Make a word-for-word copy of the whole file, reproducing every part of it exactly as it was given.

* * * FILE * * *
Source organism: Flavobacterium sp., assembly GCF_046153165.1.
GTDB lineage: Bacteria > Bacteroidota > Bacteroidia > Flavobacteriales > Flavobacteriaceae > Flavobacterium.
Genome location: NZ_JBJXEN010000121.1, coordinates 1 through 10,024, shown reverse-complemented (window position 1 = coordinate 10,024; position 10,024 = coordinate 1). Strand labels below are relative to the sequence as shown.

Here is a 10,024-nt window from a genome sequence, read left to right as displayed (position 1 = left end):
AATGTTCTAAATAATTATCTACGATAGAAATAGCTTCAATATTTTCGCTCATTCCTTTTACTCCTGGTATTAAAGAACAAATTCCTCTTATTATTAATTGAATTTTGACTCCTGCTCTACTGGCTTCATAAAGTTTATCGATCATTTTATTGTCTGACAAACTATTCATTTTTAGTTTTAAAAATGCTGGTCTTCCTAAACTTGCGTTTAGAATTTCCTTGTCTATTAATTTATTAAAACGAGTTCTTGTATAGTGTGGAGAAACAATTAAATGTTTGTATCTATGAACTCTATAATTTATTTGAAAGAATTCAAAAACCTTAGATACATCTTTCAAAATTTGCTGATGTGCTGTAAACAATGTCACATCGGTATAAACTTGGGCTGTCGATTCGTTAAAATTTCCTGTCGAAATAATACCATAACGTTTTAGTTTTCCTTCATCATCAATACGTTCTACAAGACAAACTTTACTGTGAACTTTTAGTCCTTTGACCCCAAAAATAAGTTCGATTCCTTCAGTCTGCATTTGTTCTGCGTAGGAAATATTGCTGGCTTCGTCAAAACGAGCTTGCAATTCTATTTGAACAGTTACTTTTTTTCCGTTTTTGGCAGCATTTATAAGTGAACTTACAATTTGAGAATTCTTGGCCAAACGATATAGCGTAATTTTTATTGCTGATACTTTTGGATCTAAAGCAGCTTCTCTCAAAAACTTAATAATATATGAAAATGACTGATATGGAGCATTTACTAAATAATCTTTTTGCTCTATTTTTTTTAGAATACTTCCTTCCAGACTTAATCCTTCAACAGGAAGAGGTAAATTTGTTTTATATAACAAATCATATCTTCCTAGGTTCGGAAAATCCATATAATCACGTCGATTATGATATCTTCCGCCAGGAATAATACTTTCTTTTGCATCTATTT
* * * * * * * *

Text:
Source organism: Flavobacterium sp., assembly GCF_046153165.1.
GTDB lineage: Bacteria > Bacteroidota > Bacteroidia > Flavobacteriales > Flavobacteriaceae > Flavobacterium.
Genome location: NZ_JBJXEN010000121.1, coordinates 1 through 10,024, shown reverse-complemented (window position 1 = coordinate 10,024; position 10,024 = coordinate 1). Strand labels below are relative to the sequence as shown.

Here is a 10,024-nt window from a genome sequence, read left to right as displayed (position 1 = left end):
AATGTTCTAAATAATTATCTACGATAGAAATAGCTTCAATATTTTCGCTCATTCCTTTTACTCCTGGTATTAAAGAACAAATTCCTCTTATTATTAATTGAATTTTGACTCCTGCTCTACTGGCTTCATAAAGTTTATCGATCATTTTATTGTCTGACAAACTATTCATTTTTAGTTTTAAAAATGCTGGTCTTCCTAAACTTGCGTTTAGAATTTCCTTGTCTATTAATTTATTAAAACGAGTTCTTGTATAGTGTGGAGAAACAATTAAATGTTTGTATCTATGAACTCTATAATTTATTTGAAAGAATTCAAAAACCTTAGATACATCTTTCAAAATTTGCTGATGTGCTGTAAACAATGTCACATCGGTATAAACTTGGGCTGTCGATTCGTTAAAATTTCCTGTCGAAATAATACCATAACGTTTTAGTTTTCCTTCATCATCAATACGTTCTACAAGACAAACTTTACTGTGAACTTTTAGTCCTTTGACCCCAAAAATAAGTTCGATTCCTTCAGTCTGCATTTGTTCTGCGTAGGAAATATTGCTGGCTTCGTCAAAACGAGCTTGCAATTCTATTTGAACAGTTACTTTTTTTCCGTTTTTGGCAGCATTTATAAGTGAACTTACAATTTGAGAATTCTTGGCCAAACGATATAGCGTAATTTTTATTGCTGATACTTTTGGATCTAAAGCAGCTTCTCTCAAAAACTTAATAATATATGAAAATGACTGATATGGAGCATTTACTAAATAATCTTTTTGCTCTATTTTTTTTAGAATACTTCCTTCCAGACTTAATCCTTCAACAGGAAGAGGTAAATTTGTTTTATATAACAAATCATATCTTCCTAGGTTCGGAAAATCCATATAATCACGTCGATTATGATATCTTCCGCCAGGAATAATACTTTCTTTTGCATCTATTT